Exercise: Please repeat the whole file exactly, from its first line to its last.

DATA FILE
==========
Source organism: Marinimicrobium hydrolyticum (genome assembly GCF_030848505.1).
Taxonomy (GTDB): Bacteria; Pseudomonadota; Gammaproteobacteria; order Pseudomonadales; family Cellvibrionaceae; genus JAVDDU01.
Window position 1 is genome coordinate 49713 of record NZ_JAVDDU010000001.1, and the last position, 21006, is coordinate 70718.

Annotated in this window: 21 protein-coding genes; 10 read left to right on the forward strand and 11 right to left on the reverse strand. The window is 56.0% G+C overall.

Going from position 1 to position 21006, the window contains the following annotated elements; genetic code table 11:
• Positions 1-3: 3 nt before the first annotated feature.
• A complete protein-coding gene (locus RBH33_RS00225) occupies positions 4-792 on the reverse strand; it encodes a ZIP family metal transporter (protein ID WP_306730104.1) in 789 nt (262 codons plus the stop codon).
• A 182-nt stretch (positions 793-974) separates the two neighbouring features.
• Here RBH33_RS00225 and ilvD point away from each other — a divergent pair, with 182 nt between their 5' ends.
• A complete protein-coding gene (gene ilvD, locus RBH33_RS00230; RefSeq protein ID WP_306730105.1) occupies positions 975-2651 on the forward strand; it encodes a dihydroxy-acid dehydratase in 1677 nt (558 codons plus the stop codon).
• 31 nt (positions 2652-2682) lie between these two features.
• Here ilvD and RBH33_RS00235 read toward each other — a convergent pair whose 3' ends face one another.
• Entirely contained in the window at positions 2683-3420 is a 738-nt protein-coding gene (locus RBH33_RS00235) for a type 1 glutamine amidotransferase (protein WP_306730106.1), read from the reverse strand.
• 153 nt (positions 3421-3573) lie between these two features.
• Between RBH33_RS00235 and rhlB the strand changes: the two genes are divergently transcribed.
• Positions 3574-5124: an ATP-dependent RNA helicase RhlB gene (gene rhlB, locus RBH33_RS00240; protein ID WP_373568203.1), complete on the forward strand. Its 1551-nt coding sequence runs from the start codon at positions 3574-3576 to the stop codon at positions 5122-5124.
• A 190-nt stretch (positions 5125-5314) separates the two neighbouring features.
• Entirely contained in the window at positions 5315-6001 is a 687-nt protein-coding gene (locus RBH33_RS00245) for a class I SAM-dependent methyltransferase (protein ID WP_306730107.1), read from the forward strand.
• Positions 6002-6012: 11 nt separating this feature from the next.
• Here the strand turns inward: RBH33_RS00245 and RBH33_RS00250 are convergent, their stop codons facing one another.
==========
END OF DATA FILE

Source organism: Marinimicrobium hydrolyticum (genome assembly GCF_030848505.1).
Taxonomy (GTDB): Bacteria; Pseudomonadota; Gammaproteobacteria; order Pseudomonadales; family Cellvibrionaceae; genus JAVDDU01.
Window position 1 is genome coordinate 49713 of record NZ_JAVDDU010000001.1, and the last position, 21006, is coordinate 70718.

Annotated in this window: 21 protein-coding genes; 10 read left to right on the forward strand and 11 right to left on the reverse strand. The window is 56.0% G+C overall.

Going from position 1 to position 21006, the window contains the following annotated elements; genetic code table 11:
• Positions 1-3: 3 nt before the first annotated feature.
• A complete protein-coding gene (locus RBH33_RS00225) occupies positions 4-792 on the reverse strand; it encodes a ZIP family metal transporter (protein ID WP_306730104.1) in 789 nt (262 codons plus the stop codon).
• A 182-nt stretch (positions 793-974) separates the two neighbouring features.
• Here RBH33_RS00225 and ilvD point away from each other — a divergent pair, with 182 nt between their 5' ends.
• A complete protein-coding gene (gene ilvD, locus RBH33_RS00230; RefSeq protein ID WP_306730105.1) occupies positions 975-2651 on the forward strand; it encodes a dihydroxy-acid dehydratase in 1677 nt (558 codons plus the stop codon).
• 31 nt (positions 2652-2682) lie between these two features.
• Here ilvD and RBH33_RS00235 read toward each other — a convergent pair whose 3' ends face one another.
• Entirely contained in the window at positions 2683-3420 is a 738-nt protein-coding gene (locus RBH33_RS00235) for a type 1 glutamine amidotransferase (protein WP_306730106.1), read from the reverse strand.
• 153 nt (positions 3421-3573) lie between these two features.
• Between RBH33_RS00235 and rhlB the strand changes: the two genes are divergently transcribed.
• Positions 3574-5124: an ATP-dependent RNA helicase RhlB gene (gene rhlB, locus RBH33_RS00240; protein ID WP_373568203.1), complete on the forward strand. Its 1551-nt coding sequence runs from the start codon at positions 3574-3576 to the stop codon at positions 5122-5124.
• A 190-nt stretch (positions 5125-5314) separates the two neighbouring features.
• Entirely contained in the window at positions 5315-6001 is a 687-nt protein-coding gene (locus RBH33_RS00245) for a class I SAM-dependent methyltransferase (protein ID WP_306730107.1), read from the forward strand.
• Positions 6002-6012: 11 nt separating this feature from the next.
• Here the strand turns inward: RBH33_RS00245 and RBH33_RS00250 are convergent, their stop codons facing one another.